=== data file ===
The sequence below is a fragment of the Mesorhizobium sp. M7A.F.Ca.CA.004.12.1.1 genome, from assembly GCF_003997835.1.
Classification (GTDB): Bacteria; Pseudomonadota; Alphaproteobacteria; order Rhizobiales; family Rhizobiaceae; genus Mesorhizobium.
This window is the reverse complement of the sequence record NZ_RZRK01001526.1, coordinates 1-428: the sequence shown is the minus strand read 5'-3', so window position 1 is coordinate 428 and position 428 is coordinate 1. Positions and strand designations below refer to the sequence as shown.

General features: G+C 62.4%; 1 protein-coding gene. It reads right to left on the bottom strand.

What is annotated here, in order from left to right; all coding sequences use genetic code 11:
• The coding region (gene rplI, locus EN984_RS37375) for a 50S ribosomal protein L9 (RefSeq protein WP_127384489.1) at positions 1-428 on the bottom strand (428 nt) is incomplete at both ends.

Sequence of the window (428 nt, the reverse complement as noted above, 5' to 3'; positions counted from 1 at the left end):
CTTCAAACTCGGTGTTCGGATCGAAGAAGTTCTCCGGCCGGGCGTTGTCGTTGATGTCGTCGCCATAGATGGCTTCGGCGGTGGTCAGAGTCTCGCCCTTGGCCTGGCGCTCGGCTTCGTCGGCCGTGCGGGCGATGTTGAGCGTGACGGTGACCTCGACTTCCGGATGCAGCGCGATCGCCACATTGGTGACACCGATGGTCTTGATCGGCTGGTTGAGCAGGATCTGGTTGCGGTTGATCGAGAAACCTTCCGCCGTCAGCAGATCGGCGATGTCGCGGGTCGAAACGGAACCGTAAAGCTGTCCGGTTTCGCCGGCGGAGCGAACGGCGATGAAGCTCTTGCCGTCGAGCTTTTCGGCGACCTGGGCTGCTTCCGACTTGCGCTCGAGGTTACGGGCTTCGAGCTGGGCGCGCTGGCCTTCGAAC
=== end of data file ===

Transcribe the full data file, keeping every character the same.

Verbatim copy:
The sequence below is a fragment of the Mesorhizobium sp. M7A.F.Ca.CA.004.12.1.1 genome, from assembly GCF_003997835.1.
Classification (GTDB): Bacteria; Pseudomonadota; Alphaproteobacteria; order Rhizobiales; family Rhizobiaceae; genus Mesorhizobium.
This window is the reverse complement of the sequence record NZ_RZRK01001526.1, coordinates 1-428: the sequence shown is the minus strand read 5'-3', so window position 1 is coordinate 428 and position 428 is coordinate 1. Positions and strand designations below refer to the sequence as shown.

General features: G+C 62.4%; 1 protein-coding gene. It reads right to left on the bottom strand.

What is annotated here, in order from left to right; all coding sequences use genetic code 11:
• The coding region (gene rplI, locus EN984_RS37375) for a 50S ribosomal protein L9 (RefSeq protein WP_127384489.1) at positions 1-428 on the bottom strand (428 nt) is incomplete at both ends.

Sequence of the window (428 nt, the reverse complement as noted above, 5' to 3'; positions counted from 1 at the left end):
CTTCAAACTCGGTGTTCGGATCGAAGAAGTTCTCCGGCCGGGCGTTGTCGTTGATGTCGTCGCCATAGATGGCTTCGGCGGTGGTCAGAGTCTCGCCCTTGGCCTGGCGCTCGGCTTCGTCGGCCGTGCGGGCGATGTTGAGCGTGACGGTGACCTCGACTTCCGGATGCAGCGCGATCGCCACATTGGTGACACCGATGGTCTTGATCGGCTGGTTGAGCAGGATCTGGTTGCGGTTGATCGAGAAACCTTCCGCCGTCAGCAGATCGGCGATGTCGCGGGTCGAAACGGAACCGTAAAGCTGTCCGGTTTCGCCGGCGGAGCGAACGGCGATGAAGCTCTTGCCGTCGAGCTTTTCGGCGACCTGGGCTGCTTCCGACTTGCGCTCGAGGTTACGGGCTTCGAGCTGGGCGCGCTGGCCTTCGAAC